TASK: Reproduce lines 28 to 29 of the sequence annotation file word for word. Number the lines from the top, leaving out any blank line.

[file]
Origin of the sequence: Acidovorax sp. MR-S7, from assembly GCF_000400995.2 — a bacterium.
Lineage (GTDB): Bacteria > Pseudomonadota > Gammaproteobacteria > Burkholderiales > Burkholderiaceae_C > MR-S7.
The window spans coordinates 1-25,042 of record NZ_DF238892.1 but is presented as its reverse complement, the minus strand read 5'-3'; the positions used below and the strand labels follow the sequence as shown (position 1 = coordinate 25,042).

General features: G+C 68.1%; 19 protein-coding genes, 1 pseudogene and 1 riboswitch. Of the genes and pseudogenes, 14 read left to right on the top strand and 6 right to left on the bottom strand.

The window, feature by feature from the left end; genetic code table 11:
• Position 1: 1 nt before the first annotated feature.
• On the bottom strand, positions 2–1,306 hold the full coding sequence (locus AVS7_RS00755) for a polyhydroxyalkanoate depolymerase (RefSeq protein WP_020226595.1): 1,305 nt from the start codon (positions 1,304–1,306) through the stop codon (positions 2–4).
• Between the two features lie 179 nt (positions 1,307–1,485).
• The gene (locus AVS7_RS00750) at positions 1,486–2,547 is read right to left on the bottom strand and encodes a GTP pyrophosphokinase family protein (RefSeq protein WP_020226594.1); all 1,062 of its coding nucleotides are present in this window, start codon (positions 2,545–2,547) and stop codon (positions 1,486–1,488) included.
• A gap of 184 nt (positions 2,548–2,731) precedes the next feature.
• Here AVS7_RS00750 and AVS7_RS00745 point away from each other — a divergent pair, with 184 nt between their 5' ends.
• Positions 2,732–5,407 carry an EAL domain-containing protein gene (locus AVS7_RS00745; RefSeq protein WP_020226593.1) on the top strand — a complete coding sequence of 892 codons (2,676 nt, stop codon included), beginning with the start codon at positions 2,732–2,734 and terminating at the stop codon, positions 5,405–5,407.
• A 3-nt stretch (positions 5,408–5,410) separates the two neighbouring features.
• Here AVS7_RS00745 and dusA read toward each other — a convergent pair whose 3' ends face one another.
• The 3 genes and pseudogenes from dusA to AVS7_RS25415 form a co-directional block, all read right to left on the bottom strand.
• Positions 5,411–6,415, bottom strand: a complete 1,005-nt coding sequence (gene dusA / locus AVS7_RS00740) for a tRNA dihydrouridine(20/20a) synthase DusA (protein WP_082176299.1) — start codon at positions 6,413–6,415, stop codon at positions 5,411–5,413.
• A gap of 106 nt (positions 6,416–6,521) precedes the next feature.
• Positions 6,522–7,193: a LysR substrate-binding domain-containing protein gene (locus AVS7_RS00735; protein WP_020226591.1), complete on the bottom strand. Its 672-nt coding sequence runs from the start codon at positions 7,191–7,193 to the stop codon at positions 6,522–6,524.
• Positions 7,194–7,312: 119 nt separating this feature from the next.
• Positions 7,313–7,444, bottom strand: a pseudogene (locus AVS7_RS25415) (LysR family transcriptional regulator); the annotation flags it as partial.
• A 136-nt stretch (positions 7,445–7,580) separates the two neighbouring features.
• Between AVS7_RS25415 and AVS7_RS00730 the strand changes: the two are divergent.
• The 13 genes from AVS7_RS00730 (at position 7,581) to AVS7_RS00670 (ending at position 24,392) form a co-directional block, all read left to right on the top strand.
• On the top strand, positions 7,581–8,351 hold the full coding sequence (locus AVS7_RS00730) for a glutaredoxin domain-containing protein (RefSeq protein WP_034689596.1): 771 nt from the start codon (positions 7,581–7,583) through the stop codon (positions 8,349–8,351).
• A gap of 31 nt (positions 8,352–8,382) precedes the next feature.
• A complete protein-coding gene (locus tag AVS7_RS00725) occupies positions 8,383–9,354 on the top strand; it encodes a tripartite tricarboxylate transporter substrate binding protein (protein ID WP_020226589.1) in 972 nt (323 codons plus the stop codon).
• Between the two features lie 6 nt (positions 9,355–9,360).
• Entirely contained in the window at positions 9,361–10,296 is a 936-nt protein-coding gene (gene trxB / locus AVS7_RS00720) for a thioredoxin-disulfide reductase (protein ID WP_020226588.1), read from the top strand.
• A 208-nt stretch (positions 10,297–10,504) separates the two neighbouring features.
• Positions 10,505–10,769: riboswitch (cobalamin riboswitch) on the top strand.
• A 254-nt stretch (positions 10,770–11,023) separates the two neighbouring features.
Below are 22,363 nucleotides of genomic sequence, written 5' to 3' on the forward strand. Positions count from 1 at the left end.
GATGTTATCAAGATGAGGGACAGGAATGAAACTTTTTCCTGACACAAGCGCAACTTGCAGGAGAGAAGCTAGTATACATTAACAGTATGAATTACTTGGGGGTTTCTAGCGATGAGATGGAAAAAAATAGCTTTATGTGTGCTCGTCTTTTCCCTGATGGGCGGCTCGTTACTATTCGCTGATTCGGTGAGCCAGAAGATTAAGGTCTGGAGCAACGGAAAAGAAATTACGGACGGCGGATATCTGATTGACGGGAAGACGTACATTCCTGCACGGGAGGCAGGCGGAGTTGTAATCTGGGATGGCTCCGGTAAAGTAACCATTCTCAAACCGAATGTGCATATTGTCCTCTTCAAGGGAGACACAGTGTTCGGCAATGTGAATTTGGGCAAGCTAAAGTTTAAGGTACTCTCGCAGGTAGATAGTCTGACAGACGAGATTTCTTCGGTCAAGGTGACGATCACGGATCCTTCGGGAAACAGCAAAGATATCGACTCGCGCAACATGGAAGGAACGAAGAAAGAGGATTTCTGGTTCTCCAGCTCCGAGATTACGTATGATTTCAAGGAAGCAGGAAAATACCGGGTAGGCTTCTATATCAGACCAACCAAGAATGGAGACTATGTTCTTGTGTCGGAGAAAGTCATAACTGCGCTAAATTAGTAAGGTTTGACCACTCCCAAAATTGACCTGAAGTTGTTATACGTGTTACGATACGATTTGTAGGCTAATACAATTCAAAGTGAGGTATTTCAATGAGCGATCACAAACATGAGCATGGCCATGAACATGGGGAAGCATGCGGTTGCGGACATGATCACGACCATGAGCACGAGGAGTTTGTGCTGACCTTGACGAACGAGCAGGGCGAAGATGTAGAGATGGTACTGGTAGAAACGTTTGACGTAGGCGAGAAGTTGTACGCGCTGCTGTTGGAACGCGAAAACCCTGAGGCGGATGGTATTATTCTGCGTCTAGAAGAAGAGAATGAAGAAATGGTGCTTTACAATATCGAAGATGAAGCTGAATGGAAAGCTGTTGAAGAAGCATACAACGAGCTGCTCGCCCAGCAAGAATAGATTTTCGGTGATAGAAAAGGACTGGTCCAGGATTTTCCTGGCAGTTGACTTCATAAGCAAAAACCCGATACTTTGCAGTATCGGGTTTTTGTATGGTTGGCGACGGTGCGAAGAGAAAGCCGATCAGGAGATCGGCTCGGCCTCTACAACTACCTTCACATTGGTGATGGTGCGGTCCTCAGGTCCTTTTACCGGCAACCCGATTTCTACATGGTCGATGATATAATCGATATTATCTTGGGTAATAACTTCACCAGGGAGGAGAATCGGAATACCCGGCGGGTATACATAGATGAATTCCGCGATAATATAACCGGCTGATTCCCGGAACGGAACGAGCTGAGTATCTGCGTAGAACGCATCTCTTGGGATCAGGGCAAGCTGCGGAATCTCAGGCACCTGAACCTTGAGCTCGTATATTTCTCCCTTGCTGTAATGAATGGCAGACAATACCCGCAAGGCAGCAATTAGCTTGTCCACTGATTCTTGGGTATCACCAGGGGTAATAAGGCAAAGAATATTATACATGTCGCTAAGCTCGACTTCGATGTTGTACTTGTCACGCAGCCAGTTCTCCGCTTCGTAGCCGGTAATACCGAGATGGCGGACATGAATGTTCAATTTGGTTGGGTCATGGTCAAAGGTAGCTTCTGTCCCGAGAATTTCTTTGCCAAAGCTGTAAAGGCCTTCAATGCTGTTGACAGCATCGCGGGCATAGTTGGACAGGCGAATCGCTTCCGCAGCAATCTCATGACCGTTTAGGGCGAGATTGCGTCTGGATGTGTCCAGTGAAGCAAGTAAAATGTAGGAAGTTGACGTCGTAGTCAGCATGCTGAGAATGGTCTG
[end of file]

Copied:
• Entirely contained in the window at positions 9,361–10,296 is a 936-nt protein-coding gene (gene trxB / locus AVS7_RS00720) for a thioredoxin-disulfide reductase (protein ID WP_020226588.1), read from the top strand.
• A 208-nt stretch (positions 10,297–10,504) separates the two neighbouring features.